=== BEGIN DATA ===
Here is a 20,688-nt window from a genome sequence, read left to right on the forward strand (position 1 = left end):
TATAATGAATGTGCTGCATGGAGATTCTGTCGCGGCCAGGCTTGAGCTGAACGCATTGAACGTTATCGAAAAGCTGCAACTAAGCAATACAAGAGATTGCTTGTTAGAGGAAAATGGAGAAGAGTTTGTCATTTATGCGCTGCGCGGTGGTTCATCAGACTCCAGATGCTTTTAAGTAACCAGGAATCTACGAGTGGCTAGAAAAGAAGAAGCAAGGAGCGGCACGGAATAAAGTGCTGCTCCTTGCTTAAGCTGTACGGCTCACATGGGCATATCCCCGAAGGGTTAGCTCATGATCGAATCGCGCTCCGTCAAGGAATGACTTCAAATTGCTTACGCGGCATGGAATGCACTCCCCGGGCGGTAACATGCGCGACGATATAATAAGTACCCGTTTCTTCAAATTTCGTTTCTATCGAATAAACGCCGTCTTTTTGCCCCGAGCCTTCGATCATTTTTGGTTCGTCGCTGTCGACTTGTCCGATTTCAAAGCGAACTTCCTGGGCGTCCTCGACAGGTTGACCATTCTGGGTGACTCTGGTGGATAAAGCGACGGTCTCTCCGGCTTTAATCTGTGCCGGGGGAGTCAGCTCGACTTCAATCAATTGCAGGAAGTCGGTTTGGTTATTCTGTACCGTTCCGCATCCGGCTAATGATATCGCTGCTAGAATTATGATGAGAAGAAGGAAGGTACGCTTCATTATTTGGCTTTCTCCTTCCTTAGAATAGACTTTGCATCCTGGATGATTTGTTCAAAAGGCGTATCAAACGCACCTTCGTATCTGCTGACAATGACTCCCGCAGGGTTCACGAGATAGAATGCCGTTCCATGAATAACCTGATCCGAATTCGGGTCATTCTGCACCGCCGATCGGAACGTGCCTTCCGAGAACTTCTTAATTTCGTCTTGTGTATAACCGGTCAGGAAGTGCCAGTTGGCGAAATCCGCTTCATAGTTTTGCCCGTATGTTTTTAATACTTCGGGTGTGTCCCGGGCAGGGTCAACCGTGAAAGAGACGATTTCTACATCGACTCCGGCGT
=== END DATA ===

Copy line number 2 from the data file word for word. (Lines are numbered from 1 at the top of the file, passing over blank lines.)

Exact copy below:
TATAATGAATGTGCTGCATGGAGATTCTGTCGCGGCCAGGCTTGAGCTGAACGCATTGAACGTTATCGAAAAGCTGCAACTAAGCAATACAAGAGATTGCTTGTTAGAGGAAAATGGAGAAGAGTTTGTCATTTATGCGCTGCGCGGTGGTTCATCAGACTCCAGATGCTTTTAAGTAACCAGGAATCTACGAGTGGCTAGAAAAGAAGAAGCAAGGAGCGGCACGGAATAAAGTGCTGCTCCTTGCTTAAGCTGTACGGCTCACATGGGCATATCCCCGAAGGGTTAGCTCATGATCGAATCGCGCTCCGTCAAGGAATGACTTCAAATTGCTTACGCGGCATGGAATGCACTCCCCGGGCGGTAACATGCGCGACGATATAATAAGTACCCGTTTCTTCAAATTTCGTTTCTATCGAATAAACGCCGTCTTTTTGCCCCGAGCCTTCGATCATTTTTGGTTCGTCGCTGTCGACTTGTCCGATTTCAAAGCGAACTTCCTGGGCGTCCTCGACAGGTTGACCATTCTGGGTGACTCTGGTGGATAAAGCGACGGTCTCTCCGGCTTTAATCTGTGCCGGGGGAGTCAGCTCGACTTCAATCAATTGCAGGAAGTCGGTTTGGTTATTCTGTACCGTTCCGCATCCGGCTAATGATATCGCTGCTAGAATTATGATGAGAAGAAGGAAGGTACGCTTCATTATTTGGCTTTCTCCTTCCTTAGAATAGACTTTGCATCCTGGATGATTTGTTCAAAAGGCGTATCAAACGCACCTTCGTATCTGCTGACAATGACTCCCGCAGGGTTCACGAGATAGAATGCCGTTCCATGAATAACCTGATCCGAATTCGGGTCATTCTGCACCGCCGATCGGAACGTGCCTTCCGAGAACTTCTTAATTTCGTCTTGTGTATAACCGGTCAGGAAGTGCCAGTTGGCGAAATCCGCTTCATAGTTTTGCCCGTATGTTTTTAATACTTCGGGTGTGTCCCGGGCAGGGTCAACCGTGAAAGAGACGATTTCTACATCGACTCCGGCGT